By Mafugi Ceesay
The Truth, Reconciliation and Reparations Commission recently undertook a comprehensive review of the remaining themes in its work programme covering public hearings and investigations. These themes include the following:
(a) the killing of an estimated 56 West African migrants in 2005,
(b) the enforced disappearances of journalist Chief Ebrima Manneh and others,
(c) the creation of instruments of oppression and the debasement of the Gambian constitution,
(d) the April 14, 2016 protest leading to the arrest and torture of many persons and the alleged killing of Solo Sandeng,
(e) sexual and gender-based violence (part two), and
(f) Junglers (part two).
The Commission, in compliance with the COVID-19 related health regulations issued by the Government, scaled down its activities. In view of the interruptions in its work programme, the Commission concluded that in order to complete its work in a timely manner, it needed more time beyond the two years provided for under the TRRC Act, 2017. Accordingly, the Commission, on 18 November 2020, recommended to the president of the Republic to extend the time granted to TRRC until 30 June 2021. The Attorney General and Minister of Justice informed the Commission that the president, pursuant to Section (3), (2) of the TRRC Act, 2017, has approved the said recommendation.
The Commission will, therefore, conclude its public hearings during the first week of May 2021, and prepare during the rest of May and June the final report containing its findings and recommendations. That report will be submitted to the president in early July.
In view of the urgency of finishing its work under the revised schedule, and in a departure from tradition, the Commission will not suspend its public hearings during the month of Ramadan (12 April-11 May 2021).]
Meanwhile lead counsel, Essa Faal has reacted to the 2005 massacred Ghanaian migrants’ families’ suggestions that the Commission prioritizes Gambian victims over the West African migrants.
“The TRRC takes the massacre of the 56 West Africans very seriously. We take very seriously any single loss of life, let alone the senseless massacre of 56 West Africans.
I think it is known to everyone that as a result of the TRRC investigations and public hearings, those who carried out those massacres publicly confessed to having carried out the massacres and explained how it all happened,” Faal told journalists yesterday.
The lone survivor of the migrant massacre, Martin Kyere and Ghanaian activists on Tuesday held a press conference where they accused the TRRC of not doing much to bring Jammeh to Justice over the massacre of 44 Ghanaian migrants in The Gambia in 2005.
Faal stressed that the Commission holds very seriously all violations of rights and it will continue to strive to give all victims the opportunity to come to the TRRC to talk about their own victimizations.
“We have not completed our investigations of the massacre of the West African migrants. We’ve done the first part which is to bring out the evidence of the ‘Junglers’ who carried out the killings and I think that put to rest the question as to whether those migrants died and where they were killed and by whom they were killed,” he said.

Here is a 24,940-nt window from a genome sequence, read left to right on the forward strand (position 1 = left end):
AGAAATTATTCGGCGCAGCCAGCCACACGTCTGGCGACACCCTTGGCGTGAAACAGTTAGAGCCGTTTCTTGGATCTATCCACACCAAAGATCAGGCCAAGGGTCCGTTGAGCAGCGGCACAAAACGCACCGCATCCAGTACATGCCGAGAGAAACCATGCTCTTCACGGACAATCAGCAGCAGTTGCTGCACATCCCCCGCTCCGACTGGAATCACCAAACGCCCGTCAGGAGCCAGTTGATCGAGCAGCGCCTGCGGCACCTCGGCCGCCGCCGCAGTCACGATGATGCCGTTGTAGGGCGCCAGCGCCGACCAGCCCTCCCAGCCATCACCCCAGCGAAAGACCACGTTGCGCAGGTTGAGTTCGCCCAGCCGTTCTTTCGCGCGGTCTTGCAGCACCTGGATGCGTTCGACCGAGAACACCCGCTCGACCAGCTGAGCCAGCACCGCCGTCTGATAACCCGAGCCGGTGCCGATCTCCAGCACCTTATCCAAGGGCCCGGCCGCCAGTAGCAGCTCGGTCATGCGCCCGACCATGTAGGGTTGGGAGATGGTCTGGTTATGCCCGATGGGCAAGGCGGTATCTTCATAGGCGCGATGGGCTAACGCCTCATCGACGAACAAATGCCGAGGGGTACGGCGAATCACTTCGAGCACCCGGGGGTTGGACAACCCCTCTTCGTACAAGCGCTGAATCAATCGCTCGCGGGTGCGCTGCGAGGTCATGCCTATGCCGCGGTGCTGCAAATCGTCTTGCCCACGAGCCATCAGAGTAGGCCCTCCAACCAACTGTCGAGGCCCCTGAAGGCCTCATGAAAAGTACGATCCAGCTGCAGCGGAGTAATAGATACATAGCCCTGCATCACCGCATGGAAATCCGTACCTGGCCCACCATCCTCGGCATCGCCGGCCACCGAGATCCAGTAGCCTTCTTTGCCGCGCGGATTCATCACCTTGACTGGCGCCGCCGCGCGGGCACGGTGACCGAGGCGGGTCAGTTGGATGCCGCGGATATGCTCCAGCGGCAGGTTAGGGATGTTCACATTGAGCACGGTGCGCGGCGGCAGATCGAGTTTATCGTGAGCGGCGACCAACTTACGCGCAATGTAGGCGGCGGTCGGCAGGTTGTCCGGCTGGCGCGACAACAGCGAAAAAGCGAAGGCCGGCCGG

The Ghanaian activists also asked TRRC to subpoena Interior Minister Yankuba Sonko, Basse Police Commissioner Ensa Badjie alias Jesus, UN – Ambassador Curtis Ward, who led the UN/ECOWAS fact-finding team to investigate the killings in 2008 and Dr. Mohammed Ibn Chambas to appear before the commission.
But Faal argued: “The Ghanaians cannot dictate to the TRRC on whom to send subpoena. The TRRC will never dance to the tone of any individual or institution. No one will dictate us on what to do.”
“We would continue doing what we believe is right in discharging our duties under the TRRC Act. We will not succumb to any pressure or direction from anyone as to what to do or how to do it. If we received good ideas from institutions or individuals as to things that can be done, in order to help the investigation be it this one or any other investigation, we would look into it,” he said.
Faal suggested that the Ghanaians are trying to put pressure on the TRRC.
“It will be unfair to say that the TRRC is discriminating against witnesses, when it comes to the killings of West African migrants. In fact, other nationalities seem to have more prominence than the Gambian victims,” he added.
He said the TRRC is in contact with the representative of Jammeh2Justice who are very much interested in the killings of the West African migrants.
“The commission has already notified the Ghanaians that it will call five witnesses to testify. We have also identified the type of witnesses and those we identified on the Gambian side. TRRC has been so successful that we do not need to use our subpoena powers. This is The Gambia, most witness you ask would come and testify, we rarely use our subpoena powers, it’s not necessary in most cases.
“The TRRC will conduct its investigation and on the basis of lead of the investigation, we would decide who to call or not to call. I see names have been mentioned here but the TRRC will see what is available, even if we call on Ensa Badjie and Yankuba Sonko, they would have something to offer, something to say, not because somebody has suggested we call them but we would conduct our investigation and see whether Ensa Badjie and Yankuba Sonko have any evidence or information that would add to the body of information, that is already available. It has to be based on relevant and admissible evidence. If we have that, we call the relevant people who have the relevant information to come to testify, it could be Ensa Badjie and Yankuba Sonko or anyone else.”